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EDITORIAL: Focus on cause, not symptoms


BARBADOS NATION

EDITORIAL: Focus on cause, not symptoms

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WHAT DO TRINIDAD AND TOBAGO Prime Minister Dr Keith Rowley and priest-in-charge of St Clement’s Anglican Church in Barbados, Reverend Keith Griffith, have in common? Very little, most likely. However, comments in recent days by them about anti-social behaviour in their respective countries and the impact on national stability provide food for thought.

Dr Rowley’s comments were contained in a national address on Sunday night that was no doubt provoked by a rash of violent crimes there, including more than 300 murders so far this year. One major plank of his government’s response to this crisis will be the spending of US$17.5 million to better equip the Trinidad and Tobago Police Service.

What we find interesting is the number of times in recent years the headlines of Trinidad’s newspapers have screamed that the government was about to spend some massive sum to equip security agencies. We’re told that in the last five years that country’s government has spent $25 billion on national security.

Compared with other police and military forces in the region, Trinidad and Tobago’s agencies have little reason to complain. Their coast guard is a virtual small navy, authorities have unmatched access to helicopter resources, and it appears the addition of new police vehicles is a constant. Unfortunately, it is also clear that the more the country spends on its security agencies, the worse the situation with crime becomes.

This brings us to the comments of Rev. Griffith, just hours after Dr Rowley’s, as he addressed children from the north of Barbados as they prepared for the start of the new school year. The retired school principal spoke of Bajans who appear to be losing their way.

He spoke of ways in which our cultural norms have changed – and not for the better. Specifically, too many young people not being exposed to Christian values and not being taught how to live in a civil society. After more than four decades as an educator, including a substantial period as a principal, we believe he was more than qualified to warn authorities not to jump to the conclusion that persons committing “heinous acts of violence” were unschooled or illiterate.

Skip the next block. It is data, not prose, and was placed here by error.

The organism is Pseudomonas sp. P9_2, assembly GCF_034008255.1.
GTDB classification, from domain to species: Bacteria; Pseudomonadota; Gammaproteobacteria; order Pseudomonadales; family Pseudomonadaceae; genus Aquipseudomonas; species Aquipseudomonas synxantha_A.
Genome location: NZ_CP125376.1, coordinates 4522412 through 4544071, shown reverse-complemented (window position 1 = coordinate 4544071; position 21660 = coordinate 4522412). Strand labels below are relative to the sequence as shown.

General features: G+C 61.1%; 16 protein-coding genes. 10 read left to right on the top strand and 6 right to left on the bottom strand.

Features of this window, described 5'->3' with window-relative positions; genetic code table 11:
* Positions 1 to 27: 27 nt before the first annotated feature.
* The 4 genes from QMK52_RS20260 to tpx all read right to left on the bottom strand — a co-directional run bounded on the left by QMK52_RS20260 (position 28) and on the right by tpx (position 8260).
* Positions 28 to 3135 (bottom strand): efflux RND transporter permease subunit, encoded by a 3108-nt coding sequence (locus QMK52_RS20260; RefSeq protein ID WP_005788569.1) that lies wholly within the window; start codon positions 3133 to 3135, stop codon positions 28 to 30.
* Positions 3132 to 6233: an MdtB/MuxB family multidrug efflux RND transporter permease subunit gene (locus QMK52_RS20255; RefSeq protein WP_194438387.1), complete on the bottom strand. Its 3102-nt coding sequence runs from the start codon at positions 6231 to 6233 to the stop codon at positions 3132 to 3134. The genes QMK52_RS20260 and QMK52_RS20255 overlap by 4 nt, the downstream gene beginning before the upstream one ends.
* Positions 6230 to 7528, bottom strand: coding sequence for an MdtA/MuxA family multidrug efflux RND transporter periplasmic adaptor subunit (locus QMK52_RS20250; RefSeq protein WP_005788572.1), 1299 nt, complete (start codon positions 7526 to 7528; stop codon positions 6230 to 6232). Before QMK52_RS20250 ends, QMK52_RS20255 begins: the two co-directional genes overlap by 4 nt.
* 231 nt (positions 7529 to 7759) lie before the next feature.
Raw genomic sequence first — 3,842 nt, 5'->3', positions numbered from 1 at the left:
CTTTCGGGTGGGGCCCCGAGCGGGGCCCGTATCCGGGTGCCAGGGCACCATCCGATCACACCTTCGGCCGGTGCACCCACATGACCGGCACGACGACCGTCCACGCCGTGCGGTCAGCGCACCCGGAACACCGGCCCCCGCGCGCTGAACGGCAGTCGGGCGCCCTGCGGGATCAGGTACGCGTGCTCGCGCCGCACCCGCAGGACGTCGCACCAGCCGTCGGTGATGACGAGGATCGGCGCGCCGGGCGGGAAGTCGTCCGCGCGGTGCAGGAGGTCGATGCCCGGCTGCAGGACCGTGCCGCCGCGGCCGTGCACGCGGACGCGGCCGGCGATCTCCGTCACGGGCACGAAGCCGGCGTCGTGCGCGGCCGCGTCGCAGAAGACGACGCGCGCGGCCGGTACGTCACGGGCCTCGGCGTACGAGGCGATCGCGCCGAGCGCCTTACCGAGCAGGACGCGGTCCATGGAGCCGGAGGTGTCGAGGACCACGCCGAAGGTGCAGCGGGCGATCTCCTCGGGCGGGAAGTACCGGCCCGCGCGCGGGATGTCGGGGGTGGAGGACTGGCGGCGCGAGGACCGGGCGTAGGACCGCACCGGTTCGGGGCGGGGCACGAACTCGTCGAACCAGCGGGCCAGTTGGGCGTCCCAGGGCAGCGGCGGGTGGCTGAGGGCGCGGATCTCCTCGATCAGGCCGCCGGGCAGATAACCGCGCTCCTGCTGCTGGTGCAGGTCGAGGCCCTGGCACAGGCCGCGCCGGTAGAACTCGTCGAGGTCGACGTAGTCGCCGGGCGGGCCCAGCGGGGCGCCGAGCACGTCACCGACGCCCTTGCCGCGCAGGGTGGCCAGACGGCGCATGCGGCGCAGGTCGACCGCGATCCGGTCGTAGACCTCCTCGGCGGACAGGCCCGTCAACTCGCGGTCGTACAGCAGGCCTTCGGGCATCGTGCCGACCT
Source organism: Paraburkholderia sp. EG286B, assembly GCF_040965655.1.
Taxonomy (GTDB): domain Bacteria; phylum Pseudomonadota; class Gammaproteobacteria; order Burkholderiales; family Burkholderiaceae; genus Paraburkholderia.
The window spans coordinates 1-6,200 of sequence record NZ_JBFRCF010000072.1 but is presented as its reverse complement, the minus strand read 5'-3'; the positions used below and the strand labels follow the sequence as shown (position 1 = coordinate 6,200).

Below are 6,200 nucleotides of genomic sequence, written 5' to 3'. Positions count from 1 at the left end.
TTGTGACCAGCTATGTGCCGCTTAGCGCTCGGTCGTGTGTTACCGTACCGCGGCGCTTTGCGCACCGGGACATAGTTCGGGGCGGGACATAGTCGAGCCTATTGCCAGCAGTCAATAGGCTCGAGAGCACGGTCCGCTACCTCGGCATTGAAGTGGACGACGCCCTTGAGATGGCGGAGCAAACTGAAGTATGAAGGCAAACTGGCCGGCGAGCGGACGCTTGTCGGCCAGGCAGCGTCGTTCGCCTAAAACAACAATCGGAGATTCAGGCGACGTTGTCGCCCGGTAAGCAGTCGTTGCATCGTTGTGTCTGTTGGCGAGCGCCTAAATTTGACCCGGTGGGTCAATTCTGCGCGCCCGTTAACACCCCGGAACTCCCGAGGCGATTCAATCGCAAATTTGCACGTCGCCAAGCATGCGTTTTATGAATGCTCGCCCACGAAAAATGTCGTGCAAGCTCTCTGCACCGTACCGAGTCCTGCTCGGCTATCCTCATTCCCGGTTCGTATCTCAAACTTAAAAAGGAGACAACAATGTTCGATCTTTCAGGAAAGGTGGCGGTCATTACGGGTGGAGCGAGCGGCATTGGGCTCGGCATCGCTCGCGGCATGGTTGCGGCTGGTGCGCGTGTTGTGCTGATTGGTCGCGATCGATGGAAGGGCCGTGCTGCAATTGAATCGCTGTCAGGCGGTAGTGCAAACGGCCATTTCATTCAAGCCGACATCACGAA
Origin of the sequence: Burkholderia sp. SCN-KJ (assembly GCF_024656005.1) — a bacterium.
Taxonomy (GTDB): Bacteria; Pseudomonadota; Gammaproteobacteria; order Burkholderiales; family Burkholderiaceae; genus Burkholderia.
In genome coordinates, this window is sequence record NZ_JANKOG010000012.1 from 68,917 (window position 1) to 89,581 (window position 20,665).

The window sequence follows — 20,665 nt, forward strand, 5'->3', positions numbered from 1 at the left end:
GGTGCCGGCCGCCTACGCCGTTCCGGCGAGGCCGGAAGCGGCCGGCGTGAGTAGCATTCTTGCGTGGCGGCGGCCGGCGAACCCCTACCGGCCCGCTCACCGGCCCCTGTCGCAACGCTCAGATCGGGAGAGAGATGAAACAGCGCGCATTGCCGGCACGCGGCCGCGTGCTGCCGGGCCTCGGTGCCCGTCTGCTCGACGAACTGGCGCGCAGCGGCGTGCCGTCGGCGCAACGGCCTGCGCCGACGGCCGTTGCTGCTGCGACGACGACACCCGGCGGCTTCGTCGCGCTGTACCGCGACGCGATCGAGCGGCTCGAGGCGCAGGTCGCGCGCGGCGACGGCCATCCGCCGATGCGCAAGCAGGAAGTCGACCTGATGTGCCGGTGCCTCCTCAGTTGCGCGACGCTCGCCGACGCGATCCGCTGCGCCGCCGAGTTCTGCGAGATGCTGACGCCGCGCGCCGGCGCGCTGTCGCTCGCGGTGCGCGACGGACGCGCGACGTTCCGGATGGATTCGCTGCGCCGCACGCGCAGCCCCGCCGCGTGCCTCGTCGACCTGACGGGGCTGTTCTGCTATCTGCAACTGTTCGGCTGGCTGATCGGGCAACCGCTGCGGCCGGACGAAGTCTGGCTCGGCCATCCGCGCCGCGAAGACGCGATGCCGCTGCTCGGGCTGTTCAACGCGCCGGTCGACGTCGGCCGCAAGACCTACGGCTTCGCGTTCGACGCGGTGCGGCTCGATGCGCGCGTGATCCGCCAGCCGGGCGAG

“The nation is suffering the consequences of education without Christ . . . ,” Griffith remarked.

The challenges we face, as well as those confronting authorities in Trinidad, are complex and can’t be attributed to a single factor – and consequently can’t be solved by a one-sided approach. Those with the power and responsibility to act therefore ought to be wary of an approach that is centred on spending huge sums on security forces, while neglecting the root causes.

If the education system is not adequately meeting the needs of children; if they work diligently and then upon graduation the economy is unable to offer them meaningful opportunities; if national planners cannot find meaningful ways to divert school-leavers into post-secondary training or higher education in the face of a depressed job market; if community facilities are inadequate or neglected; if citizens at the lower socio-economic strata consistently feel neglected while they watch others at the top thrive, there is a greater likelihood they will resort to unconventional and often anti-social behaviours for relief.

Heavy spending on security apparatus only responds to the symptoms, not the causes, and that’s perhaps why Trinidad, after spending billions on the security forces, is still seeing crime escalate.

As authorities in Barbados and other Caribbean islands juxtapose their crime challenges against those of Trinidad, they ought to see the merit in working on the issues that lead to deviance. They may also find that working outward from the community level is less costly than buying boats, blimps, helicopters, armoured cars and the like, and investing in new or expanded prisons.

In the words of the priest, a proper place to start would be with values education in the homes and communities. People who value life and respect the property of others are less likely to engage in the behaviours that now give us cause for concern.

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